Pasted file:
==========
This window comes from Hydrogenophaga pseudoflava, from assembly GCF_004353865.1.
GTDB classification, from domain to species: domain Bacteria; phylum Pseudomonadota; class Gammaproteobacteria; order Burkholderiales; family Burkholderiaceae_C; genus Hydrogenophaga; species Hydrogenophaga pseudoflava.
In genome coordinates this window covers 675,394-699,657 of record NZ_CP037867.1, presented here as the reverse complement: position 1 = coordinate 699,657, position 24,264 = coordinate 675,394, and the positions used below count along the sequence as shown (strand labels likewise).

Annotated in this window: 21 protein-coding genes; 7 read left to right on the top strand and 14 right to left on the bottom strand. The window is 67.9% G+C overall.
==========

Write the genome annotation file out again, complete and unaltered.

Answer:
This window comes from Hydrogenophaga pseudoflava, from assembly GCF_004353865.1.
GTDB classification, from domain to species: domain Bacteria; phylum Pseudomonadota; class Gammaproteobacteria; order Burkholderiales; family Burkholderiaceae_C; genus Hydrogenophaga; species Hydrogenophaga pseudoflava.
In genome coordinates this window covers 675,394-699,657 of record NZ_CP037867.1, presented here as the reverse complement: position 1 = coordinate 699,657, position 24,264 = coordinate 675,394, and the positions used below count along the sequence as shown (strand labels likewise).

Annotated in this window: 21 protein-coding genes; 7 read left to right on the top strand and 14 right to left on the bottom strand. The window is 67.9% G+C overall.